Cérilly, Église de Saint-Martin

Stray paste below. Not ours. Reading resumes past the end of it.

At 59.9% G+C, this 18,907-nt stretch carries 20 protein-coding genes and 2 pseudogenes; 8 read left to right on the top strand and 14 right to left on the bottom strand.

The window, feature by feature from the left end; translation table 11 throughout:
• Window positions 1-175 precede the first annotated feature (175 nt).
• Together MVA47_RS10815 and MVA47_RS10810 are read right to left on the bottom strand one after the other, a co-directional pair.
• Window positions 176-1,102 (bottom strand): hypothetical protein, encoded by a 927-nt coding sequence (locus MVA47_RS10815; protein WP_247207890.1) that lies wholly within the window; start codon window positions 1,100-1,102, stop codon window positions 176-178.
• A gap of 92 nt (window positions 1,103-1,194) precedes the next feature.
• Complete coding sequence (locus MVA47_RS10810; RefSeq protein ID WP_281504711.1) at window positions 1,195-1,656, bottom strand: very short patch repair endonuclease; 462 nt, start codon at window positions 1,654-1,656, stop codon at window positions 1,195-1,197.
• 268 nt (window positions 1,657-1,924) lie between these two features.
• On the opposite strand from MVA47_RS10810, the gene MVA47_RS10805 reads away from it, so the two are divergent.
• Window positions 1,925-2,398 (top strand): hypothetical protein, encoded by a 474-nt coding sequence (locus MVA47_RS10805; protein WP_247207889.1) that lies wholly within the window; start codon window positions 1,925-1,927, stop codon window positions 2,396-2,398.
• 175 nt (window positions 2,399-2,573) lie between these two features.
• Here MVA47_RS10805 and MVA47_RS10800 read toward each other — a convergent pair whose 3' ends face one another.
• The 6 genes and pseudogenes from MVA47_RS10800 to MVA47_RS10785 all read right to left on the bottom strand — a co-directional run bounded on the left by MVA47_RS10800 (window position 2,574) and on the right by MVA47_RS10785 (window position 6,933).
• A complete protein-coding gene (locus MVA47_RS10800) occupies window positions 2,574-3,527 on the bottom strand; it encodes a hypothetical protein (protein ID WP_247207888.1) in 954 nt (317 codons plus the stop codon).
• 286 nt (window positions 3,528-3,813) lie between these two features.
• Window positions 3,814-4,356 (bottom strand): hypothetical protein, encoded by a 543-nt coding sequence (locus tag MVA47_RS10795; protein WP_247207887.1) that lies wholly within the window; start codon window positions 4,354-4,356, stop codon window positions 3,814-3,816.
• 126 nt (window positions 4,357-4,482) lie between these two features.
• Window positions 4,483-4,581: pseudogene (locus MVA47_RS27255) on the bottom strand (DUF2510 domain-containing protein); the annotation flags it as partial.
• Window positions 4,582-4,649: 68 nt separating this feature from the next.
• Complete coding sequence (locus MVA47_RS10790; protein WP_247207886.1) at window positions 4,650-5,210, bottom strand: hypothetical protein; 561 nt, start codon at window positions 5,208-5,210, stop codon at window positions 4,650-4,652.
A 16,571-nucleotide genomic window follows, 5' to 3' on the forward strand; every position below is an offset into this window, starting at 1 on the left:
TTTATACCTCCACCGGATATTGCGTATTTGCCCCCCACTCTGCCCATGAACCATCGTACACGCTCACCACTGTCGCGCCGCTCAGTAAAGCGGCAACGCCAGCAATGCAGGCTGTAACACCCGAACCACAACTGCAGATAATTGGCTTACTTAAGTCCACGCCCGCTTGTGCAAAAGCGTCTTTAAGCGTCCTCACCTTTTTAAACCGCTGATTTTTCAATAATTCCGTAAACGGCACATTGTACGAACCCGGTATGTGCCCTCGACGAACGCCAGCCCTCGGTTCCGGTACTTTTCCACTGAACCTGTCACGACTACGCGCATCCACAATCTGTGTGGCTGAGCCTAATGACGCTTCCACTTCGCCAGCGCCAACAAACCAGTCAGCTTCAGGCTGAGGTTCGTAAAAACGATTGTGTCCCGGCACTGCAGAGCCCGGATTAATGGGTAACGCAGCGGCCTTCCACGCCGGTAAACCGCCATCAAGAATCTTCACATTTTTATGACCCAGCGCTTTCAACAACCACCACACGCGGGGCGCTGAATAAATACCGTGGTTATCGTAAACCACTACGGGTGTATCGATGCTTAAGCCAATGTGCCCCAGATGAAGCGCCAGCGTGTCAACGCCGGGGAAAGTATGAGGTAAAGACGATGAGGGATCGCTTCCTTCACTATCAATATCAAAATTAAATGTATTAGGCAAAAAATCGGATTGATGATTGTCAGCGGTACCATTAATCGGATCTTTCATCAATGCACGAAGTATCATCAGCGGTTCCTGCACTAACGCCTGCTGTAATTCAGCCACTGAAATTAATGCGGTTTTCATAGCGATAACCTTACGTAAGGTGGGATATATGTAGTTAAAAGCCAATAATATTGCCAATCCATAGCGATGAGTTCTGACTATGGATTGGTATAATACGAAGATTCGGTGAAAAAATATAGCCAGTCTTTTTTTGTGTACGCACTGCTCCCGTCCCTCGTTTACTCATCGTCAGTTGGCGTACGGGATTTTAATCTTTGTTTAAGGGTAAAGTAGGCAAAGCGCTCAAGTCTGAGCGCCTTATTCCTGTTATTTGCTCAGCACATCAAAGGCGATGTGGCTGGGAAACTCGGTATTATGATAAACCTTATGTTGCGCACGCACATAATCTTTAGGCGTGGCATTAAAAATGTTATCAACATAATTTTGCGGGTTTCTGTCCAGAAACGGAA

Parish of the diocese of Bourges, confirmed in 1100 by Pope Paschal II to Souvigny. The church is situated tightly within the buildings of the town of Cérilly. A five-bay nave with pointed barrel vault is flanked by aisles with groin vaults intersected by a projecting transept. The crossing bay has a longitudinal barrel vault; transept arms have transverse barrel vaults. To the east of the transept the absidioles are of petit appareil, central apse rebuilt with 18th century rib vault. Apsidioles communicate with main apse through viewing apertures. The east end (except the main apse) is from the early 12th century; the nave, relatively tall, is later in the 12th. Judging from the capitals and awkward form of the arches of the crossing the local builders seem to have shared in the experience of Ygrande. The crossing has substantial buttresses to the west, projecting into the first bay of the nave arcade. The piers of the nave arcade imitate the reworked piers of Ygrande: they have deeply projecting dosserets towards the central vessel and colonnettes carrying capitals that project far beyond the transverse arches they are intended to carry. The vaults carry the impression of the rectangular wooden boards used to form them much like at Coulandon. The exterior has been completely covered in stucco, and small strip buttresses appear on the corners of the west façade and around the eastern end. A 14th-century octagonal tower tops the crossing. Six seventeenth-century chapels were added to the third, fourth, and fifth bays off the aisles, three on each side, and all are rib vaulted. an aperture has been cut to allow viewing access from the southeastern chapel to the apse. Most notable, in terms of devotional objects, in the southeastern most chapel, there is a nearly life-size mise au tombeau from 1691.